Trumpet solos and saxophone melodies fill a dance hall as women in short, fringe dresses smoke cigarettes in long holders. Men in suits and waistcoats dressed to kill with their slick hair and slick mustaches. Flappers, pearls, fedoras, twotone oxford shoes and toetapping jazz paint the atmosphere of the Roaring Twenties. During this period, the economy and social culture prospered bringing with it a wave of dynamic life.
Rewind centuries past to simpler times in England where the economy and lifestyle was bleak and unstable due to religious tensions. However, during the Elizabethan Age respect was given to the arts as the reigning female monarch favored culture. Thus gave “the greatest playwright” a platform to freely create works that have endured the ages and continue to be performed.
The Brooklyn College Department of Theatre’s installment of “Much Ado About Nothing” combines both great eras. Under the direction of Vik Sivalingam, the cast of seventeen brought to life a world where Shakespeare meets Jay Gatsby. A modern and fun twist on a classic.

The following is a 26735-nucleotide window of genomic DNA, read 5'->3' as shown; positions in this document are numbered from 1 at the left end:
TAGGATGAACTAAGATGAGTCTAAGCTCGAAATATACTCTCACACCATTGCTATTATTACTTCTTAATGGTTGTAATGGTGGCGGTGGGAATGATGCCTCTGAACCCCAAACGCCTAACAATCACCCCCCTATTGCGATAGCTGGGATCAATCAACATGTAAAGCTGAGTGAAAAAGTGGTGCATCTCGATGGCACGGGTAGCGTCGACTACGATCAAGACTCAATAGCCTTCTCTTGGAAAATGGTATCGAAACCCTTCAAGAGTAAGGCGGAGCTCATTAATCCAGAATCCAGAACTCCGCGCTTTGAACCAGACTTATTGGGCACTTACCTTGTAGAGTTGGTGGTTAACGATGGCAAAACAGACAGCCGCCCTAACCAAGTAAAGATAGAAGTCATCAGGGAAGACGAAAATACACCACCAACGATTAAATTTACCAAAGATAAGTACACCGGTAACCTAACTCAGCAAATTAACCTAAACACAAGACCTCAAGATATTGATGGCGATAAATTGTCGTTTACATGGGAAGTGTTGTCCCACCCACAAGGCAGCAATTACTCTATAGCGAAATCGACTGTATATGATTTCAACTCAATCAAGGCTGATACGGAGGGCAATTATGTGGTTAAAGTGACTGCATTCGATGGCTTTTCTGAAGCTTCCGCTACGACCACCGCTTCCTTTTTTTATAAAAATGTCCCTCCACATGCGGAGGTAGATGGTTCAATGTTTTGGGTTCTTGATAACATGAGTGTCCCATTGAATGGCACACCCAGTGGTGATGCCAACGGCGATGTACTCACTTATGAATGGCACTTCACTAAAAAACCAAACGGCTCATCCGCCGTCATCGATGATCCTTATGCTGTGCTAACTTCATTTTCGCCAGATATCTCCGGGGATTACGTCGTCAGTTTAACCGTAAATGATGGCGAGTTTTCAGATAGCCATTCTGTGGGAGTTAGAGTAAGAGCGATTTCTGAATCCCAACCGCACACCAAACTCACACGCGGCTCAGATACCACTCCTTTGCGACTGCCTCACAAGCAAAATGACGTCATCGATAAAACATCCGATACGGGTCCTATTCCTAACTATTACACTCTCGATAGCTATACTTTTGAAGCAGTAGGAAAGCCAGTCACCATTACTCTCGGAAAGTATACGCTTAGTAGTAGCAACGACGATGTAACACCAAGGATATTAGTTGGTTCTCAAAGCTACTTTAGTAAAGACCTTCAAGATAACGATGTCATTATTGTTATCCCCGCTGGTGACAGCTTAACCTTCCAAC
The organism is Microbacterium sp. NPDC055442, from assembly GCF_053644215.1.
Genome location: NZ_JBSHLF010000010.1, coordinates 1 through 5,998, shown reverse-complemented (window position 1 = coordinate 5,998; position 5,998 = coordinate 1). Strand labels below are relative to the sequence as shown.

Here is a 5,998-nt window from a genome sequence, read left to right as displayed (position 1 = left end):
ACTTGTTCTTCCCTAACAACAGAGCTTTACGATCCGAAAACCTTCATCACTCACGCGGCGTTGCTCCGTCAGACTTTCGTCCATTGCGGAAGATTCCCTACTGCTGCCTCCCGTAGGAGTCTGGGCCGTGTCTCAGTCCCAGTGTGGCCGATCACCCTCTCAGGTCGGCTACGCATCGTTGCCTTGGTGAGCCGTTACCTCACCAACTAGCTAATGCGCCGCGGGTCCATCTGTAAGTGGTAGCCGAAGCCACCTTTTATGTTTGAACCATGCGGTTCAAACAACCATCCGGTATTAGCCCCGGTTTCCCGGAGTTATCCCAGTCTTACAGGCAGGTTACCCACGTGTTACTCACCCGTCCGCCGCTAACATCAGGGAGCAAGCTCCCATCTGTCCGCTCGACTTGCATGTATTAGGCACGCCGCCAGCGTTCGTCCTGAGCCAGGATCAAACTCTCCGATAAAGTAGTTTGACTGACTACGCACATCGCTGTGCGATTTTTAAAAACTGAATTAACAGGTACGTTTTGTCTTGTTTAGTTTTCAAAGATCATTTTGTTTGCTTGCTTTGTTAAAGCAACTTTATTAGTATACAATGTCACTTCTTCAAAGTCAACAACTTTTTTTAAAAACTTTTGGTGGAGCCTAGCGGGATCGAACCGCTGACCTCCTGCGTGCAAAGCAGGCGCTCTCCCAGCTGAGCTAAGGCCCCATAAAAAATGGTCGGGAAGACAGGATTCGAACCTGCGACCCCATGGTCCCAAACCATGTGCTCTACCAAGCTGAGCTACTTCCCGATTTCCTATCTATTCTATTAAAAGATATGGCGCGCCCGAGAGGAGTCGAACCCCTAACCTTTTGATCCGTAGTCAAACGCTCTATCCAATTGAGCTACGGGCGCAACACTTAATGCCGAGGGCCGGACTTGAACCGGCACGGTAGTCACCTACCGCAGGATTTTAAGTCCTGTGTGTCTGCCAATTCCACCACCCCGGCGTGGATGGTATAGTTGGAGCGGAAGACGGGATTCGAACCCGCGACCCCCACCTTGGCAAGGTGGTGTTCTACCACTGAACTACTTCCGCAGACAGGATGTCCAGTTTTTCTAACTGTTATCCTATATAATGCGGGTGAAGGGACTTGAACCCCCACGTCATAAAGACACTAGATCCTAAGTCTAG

Love, gossip and mischief brews in the fictional New York town of Messina. As its name suggests, the play is a huge commotion and frantic brouhaha of matters that are unimportant which creates a blind eye to the matters that are in this play, that matter being ignored is love. A romantic comedy at best, “Much Ado About Nothing” has all the components for an entertaining show. A villain, a bachelor and bachelorette stuck in a game of unrequited love, a maiden wrongfully accused, an “ass” of a constable all these ingredients in the pot simmered to become a flavorful stew that the audience ate up gratefully.
Indeed, we left nothing on our plates and our appetites for culture was satiated, but we didn’t mind having another nibble or two. “Encore!” cried an audience member as the ending dance number (yes, dessert in the form of a lively jig was served after our main course) closed the play.
“I have the great fortune to work with a talented and brilliantly willing company of actors,” Sivalingam released in the playbill. “Working together throughout the play, we have found the characters to be most of all human.”
A cast mainly comprised of Brooklyn College’s own talented student actors and actresses performed with professionalism and passion. Well cast, each actor played their stage counterpart with skill. If there was a proper adjective for the execution, it is “fun”. Many a time, I smiled, laughed, clapped and wished to join the cast as they danced. The production I beheld was indeed “fun.”
Highly recommended by yours truly, consider seeing “Much Ado About Nothing”. It will be playing at various times until Saturday, the 27th. Tickets for students are discounted at $10.